Student mental health has been of much interest to researchers and politicians alike during the COVID-19 pandemic. The extent to which students have been affected by the lockdowns and subsequent breakdown of their academic routine is subject to various studies. But, a recent survey conducted by Boston University School of Public Health in partnership with the Mary Christie Foundation and the Healthy Minds Network paints a particularly dark picture.
According to the results of their survey, nearly 9 in 10 professors said their students’ mental health has worsened over the past year because of the pandemic. It included responses from 1,685 faculty members at 12 colleges and universities in 10 states across the United States. And, the professors come from colleges with student enrolment ranging from 2,000 to 20,000 .
The trend isn’t surprising, as COVID-19 has disrupted higher education which has led to mass deferments and uncertainty among students, but the volume of professors who say students are struggling provides insight into just how the pandemic has affected young people and led to a deterioration of their well-being.
On a brighter note, the survey did find that almost 80% of the faculty members said they have had one-on-one phone, video, or email exchanges with students about their mental health in the past year. But the outreach isn’t uniform across all genders, as 85% of female faculty and 84% of transgender, non-binary, genderqueer, or gender non-conforming faculty said they spoke with students, whereas only 71% of male faculty did the same.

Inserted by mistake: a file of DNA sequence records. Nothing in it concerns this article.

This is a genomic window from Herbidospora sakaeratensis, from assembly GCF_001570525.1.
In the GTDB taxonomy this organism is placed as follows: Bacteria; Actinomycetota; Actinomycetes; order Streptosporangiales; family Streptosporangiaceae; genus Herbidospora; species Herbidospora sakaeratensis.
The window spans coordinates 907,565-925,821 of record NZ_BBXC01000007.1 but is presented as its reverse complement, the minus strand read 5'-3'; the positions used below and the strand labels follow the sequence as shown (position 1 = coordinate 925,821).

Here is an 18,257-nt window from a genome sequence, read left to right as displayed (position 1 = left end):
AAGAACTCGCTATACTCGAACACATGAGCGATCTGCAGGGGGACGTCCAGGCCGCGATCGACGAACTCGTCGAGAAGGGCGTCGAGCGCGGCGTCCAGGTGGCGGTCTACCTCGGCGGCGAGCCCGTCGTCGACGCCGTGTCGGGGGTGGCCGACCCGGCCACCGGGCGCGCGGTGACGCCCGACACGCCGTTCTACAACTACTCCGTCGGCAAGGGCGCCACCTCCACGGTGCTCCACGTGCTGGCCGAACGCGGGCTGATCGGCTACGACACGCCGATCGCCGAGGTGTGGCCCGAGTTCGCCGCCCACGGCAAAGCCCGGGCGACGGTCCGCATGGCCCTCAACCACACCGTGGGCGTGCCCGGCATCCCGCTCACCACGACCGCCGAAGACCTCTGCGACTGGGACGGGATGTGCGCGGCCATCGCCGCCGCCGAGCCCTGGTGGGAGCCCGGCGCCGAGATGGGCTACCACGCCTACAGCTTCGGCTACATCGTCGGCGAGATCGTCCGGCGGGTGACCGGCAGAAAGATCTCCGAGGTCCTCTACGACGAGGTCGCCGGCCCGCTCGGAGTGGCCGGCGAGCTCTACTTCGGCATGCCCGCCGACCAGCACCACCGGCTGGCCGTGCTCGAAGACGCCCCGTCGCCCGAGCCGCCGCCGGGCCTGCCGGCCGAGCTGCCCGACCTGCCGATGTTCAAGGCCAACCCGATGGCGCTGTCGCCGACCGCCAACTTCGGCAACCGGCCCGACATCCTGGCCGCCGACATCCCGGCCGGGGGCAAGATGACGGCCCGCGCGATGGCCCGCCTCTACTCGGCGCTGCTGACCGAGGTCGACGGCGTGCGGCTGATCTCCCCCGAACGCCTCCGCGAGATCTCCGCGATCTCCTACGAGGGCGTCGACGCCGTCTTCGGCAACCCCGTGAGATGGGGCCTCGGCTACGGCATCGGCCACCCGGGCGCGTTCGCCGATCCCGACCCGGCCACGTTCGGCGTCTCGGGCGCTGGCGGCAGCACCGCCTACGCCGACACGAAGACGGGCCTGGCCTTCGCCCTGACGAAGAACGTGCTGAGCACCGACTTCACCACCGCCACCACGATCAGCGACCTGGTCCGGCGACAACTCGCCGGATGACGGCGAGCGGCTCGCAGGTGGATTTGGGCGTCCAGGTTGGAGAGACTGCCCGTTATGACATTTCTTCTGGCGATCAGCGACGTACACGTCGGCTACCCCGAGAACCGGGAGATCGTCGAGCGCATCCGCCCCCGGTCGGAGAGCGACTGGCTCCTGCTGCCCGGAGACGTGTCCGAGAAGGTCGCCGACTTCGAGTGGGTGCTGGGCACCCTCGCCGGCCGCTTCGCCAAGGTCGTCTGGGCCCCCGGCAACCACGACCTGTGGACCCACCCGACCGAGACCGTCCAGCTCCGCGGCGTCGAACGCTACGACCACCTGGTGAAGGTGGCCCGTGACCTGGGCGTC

Consequently, 21% of faculty members said supporting students’ mental health took a toll on their own well-being.
“We are not, by and large, trained mental health professionals,” Sarah Lipson, a public health professor at Boston University who led the survey, said. “But I think that these data indicate that there’s a need for some additional training and resources that can allow faculty to better support students.”
This is important, as just over 50% of the faculty members said they were familiar with how to recognize student emotional or mental stress. While an even smaller number knew how to recognize substance abuse such alcohol or drug abuse/misuse among the students.